First off, make sure you remember your calculator! It’s a huge time saver, which is big when you have 60 minutes to answer 60 questions. Also, even if you don’t know the exact method for solving a problem, you can sometimes figure out how to plug an answer into your calculator and see if it seems to fit the problem. The answers are always written from lowest to highest, so when you plug in answers, always start with “C.” If “C” isn’t correct, then you can cross off two more incorrect answers if you know that the answer needs to be either lower or higher than “C.” Some other basics to know for this section are the formulas in the picture to the right.

My tutor showed me an unconventional but rewarding strategy for this section which might help you: first, before you start answering, go through the section and circle “quick and easy problems.” These are problems that you are positive you know how to do, and they can be done relatively quickly. Finish those problems and then go through the section again, circling “easy” problems. These are problems you know you can answer correctly, but they take more time. I would advise you don’t even look at the last ten questions on the test while making these categories. My tutor also told me that if there is a series of three questions on one chart of information, look at the third question, and if you don’t understand it right away, skip it. After the easy problems are completed, go through the rest of your questions, making sure to skip questions that you don’t know or would take way too much time to be worth it.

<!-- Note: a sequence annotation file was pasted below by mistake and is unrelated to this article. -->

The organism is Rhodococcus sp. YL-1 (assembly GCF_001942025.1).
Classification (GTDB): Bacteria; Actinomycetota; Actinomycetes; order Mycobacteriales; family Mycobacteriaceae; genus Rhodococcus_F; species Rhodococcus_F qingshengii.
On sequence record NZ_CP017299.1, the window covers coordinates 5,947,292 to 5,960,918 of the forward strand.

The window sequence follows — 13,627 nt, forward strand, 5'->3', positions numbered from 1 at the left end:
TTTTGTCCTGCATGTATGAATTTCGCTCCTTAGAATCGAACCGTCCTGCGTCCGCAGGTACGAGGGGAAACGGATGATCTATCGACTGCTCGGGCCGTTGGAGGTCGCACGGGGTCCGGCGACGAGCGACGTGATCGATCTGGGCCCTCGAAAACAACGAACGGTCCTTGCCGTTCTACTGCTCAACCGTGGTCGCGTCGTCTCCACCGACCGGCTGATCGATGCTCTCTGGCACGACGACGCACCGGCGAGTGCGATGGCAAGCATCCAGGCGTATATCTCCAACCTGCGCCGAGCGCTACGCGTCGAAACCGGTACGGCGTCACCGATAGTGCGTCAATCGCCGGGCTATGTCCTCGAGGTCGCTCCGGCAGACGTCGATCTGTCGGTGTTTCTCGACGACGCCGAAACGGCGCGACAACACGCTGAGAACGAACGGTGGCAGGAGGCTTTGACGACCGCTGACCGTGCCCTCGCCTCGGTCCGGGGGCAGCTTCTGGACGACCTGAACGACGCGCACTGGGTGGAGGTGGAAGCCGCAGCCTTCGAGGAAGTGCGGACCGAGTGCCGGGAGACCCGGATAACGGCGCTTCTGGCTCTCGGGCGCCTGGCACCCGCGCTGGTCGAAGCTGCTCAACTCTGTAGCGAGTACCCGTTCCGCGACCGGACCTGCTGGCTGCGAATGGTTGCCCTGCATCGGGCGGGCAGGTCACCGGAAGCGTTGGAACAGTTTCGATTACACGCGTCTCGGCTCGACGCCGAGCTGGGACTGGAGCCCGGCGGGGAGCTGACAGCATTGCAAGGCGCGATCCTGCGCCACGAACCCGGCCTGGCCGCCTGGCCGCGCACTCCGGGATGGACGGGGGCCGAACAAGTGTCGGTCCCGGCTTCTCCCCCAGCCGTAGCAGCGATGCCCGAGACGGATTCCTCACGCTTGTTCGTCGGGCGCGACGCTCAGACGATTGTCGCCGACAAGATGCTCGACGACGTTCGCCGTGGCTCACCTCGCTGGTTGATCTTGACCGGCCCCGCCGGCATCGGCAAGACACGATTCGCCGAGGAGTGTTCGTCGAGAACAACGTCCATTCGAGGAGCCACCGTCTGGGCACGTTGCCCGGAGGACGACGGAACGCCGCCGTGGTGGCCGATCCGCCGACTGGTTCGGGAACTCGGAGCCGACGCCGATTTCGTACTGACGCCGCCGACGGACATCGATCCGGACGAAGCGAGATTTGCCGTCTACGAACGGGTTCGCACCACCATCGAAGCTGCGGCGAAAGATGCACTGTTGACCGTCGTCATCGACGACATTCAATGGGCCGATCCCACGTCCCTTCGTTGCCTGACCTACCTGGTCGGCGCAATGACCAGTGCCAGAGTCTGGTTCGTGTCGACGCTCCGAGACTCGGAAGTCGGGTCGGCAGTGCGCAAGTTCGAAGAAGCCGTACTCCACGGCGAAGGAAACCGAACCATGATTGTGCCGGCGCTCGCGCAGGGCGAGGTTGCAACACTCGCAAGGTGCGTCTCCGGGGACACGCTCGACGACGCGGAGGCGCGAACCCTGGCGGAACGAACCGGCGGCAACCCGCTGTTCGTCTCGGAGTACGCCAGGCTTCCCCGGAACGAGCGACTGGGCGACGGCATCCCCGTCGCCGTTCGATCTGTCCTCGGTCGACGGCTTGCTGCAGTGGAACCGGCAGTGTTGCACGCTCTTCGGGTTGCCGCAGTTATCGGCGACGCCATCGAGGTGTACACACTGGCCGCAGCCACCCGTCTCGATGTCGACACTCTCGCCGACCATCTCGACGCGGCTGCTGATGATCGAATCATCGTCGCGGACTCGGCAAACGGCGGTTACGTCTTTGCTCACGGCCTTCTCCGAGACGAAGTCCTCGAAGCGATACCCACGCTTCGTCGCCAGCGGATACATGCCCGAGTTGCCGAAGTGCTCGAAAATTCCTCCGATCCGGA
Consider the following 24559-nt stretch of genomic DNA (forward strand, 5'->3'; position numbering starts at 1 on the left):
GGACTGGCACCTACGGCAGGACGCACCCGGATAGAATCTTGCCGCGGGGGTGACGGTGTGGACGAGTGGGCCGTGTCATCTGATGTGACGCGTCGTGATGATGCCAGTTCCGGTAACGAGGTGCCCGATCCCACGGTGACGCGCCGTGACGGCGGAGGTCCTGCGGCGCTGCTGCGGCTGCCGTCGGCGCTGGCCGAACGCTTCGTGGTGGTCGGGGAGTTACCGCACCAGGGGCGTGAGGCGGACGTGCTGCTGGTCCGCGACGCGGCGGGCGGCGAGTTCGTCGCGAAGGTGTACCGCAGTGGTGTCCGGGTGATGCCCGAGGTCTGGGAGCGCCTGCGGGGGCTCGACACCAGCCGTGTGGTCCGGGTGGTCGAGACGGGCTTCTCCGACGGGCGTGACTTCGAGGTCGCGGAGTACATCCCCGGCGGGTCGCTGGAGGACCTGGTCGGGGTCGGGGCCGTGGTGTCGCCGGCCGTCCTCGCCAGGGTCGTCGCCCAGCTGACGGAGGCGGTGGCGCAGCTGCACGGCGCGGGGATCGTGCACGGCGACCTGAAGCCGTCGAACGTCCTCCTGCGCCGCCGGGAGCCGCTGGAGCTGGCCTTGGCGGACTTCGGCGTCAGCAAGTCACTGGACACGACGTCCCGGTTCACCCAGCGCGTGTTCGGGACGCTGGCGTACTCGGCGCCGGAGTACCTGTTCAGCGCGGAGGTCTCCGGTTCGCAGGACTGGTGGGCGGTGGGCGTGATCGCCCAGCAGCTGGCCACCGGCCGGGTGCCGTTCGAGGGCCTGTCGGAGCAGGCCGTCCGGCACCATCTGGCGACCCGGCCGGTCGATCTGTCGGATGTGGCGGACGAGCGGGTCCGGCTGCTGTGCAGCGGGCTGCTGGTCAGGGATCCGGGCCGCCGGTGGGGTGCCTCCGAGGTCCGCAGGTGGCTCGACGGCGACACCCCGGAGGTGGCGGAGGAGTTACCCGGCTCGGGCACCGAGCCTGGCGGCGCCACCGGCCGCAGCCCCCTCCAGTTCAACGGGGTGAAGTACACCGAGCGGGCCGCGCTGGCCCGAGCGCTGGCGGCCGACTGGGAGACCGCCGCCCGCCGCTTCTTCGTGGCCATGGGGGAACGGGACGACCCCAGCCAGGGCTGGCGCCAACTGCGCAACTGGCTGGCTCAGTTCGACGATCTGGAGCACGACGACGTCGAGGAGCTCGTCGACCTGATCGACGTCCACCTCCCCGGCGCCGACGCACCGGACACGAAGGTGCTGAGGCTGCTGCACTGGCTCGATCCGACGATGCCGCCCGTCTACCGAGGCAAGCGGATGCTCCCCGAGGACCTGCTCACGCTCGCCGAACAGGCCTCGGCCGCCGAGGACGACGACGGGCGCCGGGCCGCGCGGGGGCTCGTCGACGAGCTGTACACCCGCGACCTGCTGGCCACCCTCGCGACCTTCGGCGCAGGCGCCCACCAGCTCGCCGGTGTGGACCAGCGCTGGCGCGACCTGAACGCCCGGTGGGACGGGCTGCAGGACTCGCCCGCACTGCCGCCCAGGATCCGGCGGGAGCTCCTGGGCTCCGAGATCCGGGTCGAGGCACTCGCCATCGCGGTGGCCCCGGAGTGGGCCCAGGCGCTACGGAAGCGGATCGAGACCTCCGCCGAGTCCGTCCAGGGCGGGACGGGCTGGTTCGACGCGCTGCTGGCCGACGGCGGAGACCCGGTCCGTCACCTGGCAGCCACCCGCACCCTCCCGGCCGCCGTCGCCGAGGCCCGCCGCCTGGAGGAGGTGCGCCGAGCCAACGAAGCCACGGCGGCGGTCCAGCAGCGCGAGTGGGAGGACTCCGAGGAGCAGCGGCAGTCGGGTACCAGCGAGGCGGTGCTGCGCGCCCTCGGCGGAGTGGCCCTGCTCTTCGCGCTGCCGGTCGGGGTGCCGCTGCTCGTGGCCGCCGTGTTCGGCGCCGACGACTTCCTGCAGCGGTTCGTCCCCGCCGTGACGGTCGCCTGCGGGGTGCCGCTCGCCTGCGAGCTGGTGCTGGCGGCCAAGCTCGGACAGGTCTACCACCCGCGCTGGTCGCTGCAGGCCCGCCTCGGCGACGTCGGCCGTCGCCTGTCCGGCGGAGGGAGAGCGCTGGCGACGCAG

Reading